Metal Rain Could Explain Why the Earth Made of Different Stuff Than the Moon

A new study shows that iron-rich asteroids could have vaporized when they hit the early Earth

early Earth impact
An artist’s interpretation of an object slamming into the early Earth Walter Myers/Stocktrek Images/Corbis

We already know that Earth’s formation would have been a rough time for the planet — asteroids and even other young planets from the Solar System’s birth slammed into our planet repeatedly. Now, though, researchers suspect that that bombardment may have included mists of molten iron and other metals raining down from the sky. The finding might also explain why the Moon and the Earth have such different chemistry, according to Simon Redfern, at the Conversation

About 4.6 billion years ago, the swirls of hot dust and gas around our Sun finally coalesced and collided; the Earth and other planets were born. Or so we think. Those events happened so long ago that piecing them together is tricky. For example, the Moon may have come from a collision between young Earth and a Mars-sized protoplanet, whose dense elements joined Earth’s blisteringly-hot iron core. But there are other theories too. Another mystery: why is the Earth’s composition so different from the Moon’s? 

The Moon has less iron and precious metal than the Earth does, and the Earth really has too many of those too close to the surface. As the core formed, it should have "sucked" all the heavier elements out of the mantle. But researchers’ measurements show a lot more iron, gold and other metals in the mantel than we’d expect. The new research solves that problem: Instead of just modeling possibilities, a team of researchers used the Sandia National Laboratory’s Z machine—which can generate enormous pulses of electromagnetic radiation—to figure out what might have happened to iron-bearing asteroids that bombarded early Earth.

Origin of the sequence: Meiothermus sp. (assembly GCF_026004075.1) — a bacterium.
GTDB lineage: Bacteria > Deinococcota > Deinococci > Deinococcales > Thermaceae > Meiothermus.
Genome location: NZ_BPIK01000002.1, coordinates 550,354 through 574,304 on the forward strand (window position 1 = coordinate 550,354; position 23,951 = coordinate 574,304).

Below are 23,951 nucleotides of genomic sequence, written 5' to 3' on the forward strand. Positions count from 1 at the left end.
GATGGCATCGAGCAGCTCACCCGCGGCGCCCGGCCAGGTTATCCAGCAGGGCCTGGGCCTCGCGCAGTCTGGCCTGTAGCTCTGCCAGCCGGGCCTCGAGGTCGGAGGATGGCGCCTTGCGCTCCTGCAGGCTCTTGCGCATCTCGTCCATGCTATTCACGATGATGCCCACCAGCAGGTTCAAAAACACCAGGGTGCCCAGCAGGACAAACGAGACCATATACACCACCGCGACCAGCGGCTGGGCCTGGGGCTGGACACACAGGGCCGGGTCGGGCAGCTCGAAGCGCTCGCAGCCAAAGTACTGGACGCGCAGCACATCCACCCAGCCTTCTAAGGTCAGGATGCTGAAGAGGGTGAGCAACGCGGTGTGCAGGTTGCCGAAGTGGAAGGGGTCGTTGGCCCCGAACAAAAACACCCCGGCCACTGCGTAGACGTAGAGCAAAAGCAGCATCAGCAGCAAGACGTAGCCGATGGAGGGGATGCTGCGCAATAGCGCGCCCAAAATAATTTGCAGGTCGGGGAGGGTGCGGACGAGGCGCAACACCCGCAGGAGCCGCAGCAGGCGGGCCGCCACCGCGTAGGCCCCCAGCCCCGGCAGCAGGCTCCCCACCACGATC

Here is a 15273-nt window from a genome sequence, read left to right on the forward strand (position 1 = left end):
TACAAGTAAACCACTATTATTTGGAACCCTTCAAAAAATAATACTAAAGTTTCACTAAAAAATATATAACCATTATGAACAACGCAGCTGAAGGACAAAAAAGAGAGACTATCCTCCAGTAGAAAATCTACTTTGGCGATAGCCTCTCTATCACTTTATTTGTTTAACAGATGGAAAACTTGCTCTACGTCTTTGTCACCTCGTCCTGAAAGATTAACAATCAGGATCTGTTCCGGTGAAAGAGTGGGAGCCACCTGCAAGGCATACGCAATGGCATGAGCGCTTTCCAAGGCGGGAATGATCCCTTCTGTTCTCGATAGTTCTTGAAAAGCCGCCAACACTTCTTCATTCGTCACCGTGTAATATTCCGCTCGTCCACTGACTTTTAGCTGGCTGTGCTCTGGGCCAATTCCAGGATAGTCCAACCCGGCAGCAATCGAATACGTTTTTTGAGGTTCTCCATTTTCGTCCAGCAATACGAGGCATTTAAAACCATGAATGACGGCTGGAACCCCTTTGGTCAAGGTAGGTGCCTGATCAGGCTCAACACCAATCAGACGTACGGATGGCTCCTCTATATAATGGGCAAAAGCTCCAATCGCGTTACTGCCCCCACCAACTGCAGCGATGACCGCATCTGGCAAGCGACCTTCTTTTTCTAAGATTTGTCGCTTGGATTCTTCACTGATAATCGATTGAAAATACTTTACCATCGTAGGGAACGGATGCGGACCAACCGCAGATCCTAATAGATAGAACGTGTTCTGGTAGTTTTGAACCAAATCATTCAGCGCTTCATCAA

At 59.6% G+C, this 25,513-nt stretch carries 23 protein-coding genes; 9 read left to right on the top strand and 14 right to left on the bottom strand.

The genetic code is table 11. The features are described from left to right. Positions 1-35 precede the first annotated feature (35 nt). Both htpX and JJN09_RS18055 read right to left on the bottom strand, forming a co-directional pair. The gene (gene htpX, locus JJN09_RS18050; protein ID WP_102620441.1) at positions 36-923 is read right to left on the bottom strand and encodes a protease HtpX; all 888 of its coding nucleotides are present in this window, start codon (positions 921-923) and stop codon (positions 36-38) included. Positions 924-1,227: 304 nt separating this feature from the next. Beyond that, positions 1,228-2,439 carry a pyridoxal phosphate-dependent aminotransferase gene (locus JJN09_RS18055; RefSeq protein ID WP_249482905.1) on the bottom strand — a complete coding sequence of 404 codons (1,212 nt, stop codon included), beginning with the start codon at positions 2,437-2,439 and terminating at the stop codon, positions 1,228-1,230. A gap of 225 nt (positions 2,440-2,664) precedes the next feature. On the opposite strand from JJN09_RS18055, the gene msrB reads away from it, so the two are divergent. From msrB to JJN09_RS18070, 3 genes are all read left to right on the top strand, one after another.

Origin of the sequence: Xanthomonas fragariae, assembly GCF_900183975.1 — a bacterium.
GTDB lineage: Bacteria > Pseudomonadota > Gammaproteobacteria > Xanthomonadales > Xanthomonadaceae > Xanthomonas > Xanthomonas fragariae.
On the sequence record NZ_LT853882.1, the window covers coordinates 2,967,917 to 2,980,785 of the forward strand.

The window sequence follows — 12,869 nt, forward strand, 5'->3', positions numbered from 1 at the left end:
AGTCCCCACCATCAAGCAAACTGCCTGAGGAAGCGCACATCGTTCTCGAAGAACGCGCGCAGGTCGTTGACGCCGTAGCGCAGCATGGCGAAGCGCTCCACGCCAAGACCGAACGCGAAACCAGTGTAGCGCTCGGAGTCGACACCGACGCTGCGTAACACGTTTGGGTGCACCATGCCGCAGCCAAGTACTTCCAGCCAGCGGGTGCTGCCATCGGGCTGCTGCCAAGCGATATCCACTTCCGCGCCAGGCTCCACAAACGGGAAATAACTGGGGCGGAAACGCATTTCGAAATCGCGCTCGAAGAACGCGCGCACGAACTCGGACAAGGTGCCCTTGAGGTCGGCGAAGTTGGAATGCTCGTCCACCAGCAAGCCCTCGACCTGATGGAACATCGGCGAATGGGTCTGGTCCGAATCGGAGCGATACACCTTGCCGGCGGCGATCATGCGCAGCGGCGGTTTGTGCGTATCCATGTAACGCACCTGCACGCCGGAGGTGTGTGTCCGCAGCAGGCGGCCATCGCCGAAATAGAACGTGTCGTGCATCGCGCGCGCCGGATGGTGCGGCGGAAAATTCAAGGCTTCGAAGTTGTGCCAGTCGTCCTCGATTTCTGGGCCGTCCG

They found that when the planet was super hot, like it was during formation, iron would have vaporized easily on impact. 

"Rather than the iron in the colliding objects sinking down directly to the Earth's growing core, the iron is vaporized and spread over the surface within a vapor plume. After cooling, the vapor would have condensed into an iron rain that mixed into the Earth's still-molten mantle," says Lawrence Livermore National Laboratory scientist Richard Krauw in a statement.

The Moon, on the other hand, doesn’t have strong enough gravity to hold on to the fast-moving metal vapor plume. It would have lost any potential iron rain. The researchers published their findings in Nature Geoscience. Gold, platinum and other heavy metals could have been delivered to the Earth and lost by the Moon in the same way.

The findings also change the timeline that scientists have for the core’s formation. Since researchers typically used a technique that involves assumptions about how iron mixes through the mantle, they may now have to revise those estimates, Kraus explains. The core may have formed earlier in Earth’s history than we thought.

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